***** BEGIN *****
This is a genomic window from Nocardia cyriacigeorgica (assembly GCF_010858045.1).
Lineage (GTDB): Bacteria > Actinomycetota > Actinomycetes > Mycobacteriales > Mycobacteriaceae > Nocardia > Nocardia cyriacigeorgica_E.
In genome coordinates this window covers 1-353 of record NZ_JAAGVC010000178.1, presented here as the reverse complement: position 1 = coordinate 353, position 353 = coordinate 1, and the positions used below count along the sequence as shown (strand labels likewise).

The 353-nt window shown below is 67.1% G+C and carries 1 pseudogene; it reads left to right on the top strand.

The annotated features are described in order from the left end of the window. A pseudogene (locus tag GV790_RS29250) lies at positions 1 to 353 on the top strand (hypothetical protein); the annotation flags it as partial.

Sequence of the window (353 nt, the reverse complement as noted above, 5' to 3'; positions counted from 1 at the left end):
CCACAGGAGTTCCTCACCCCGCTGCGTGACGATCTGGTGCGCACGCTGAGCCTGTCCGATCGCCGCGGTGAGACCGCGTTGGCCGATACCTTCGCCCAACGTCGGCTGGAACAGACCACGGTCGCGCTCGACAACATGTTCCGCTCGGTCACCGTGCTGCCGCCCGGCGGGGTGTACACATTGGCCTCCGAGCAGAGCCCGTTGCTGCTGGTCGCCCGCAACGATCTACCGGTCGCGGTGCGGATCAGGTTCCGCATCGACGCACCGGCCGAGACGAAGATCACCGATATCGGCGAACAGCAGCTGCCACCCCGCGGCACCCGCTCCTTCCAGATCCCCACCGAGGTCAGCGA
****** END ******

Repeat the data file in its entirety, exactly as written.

This is a genomic window from Nocardia cyriacigeorgica (assembly GCF_010858045.1).
Lineage (GTDB): Bacteria > Actinomycetota > Actinomycetes > Mycobacteriales > Mycobacteriaceae > Nocardia > Nocardia cyriacigeorgica_E.
In genome coordinates this window covers 1-353 of record NZ_JAAGVC010000178.1, presented here as the reverse complement: position 1 = coordinate 353, position 353 = coordinate 1, and the positions used below count along the sequence as shown (strand labels likewise).

The 353-nt window shown below is 67.1% G+C and carries 1 pseudogene; it reads left to right on the top strand.

The annotated features are described in order from the left end of the window. A pseudogene (locus tag GV790_RS29250) lies at positions 1 to 353 on the top strand (hypothetical protein); the annotation flags it as partial.

Sequence of the window (353 nt, the reverse complement as noted above, 5' to 3'; positions counted from 1 at the left end):
CCACAGGAGTTCCTCACCCCGCTGCGTGACGATCTGGTGCGCACGCTGAGCCTGTCCGATCGCCGCGGTGAGACCGCGTTGGCCGATACCTTCGCCCAACGTCGGCTGGAACAGACCACGGTCGCGCTCGACAACATGTTCCGCTCGGTCACCGTGCTGCCGCCCGGCGGGGTGTACACATTGGCCTCCGAGCAGAGCCCGTTGCTGCTGGTCGCCCGCAACGATCTACCGGTCGCGGTGCGGATCAGGTTCCGCATCGACGCACCGGCCGAGACGAAGATCACCGATATCGGCGAACAGCAGCTGCCACCCCGCGGCACCCGCTCCTTCCAGATCCCCACCGAGGTCAGCGA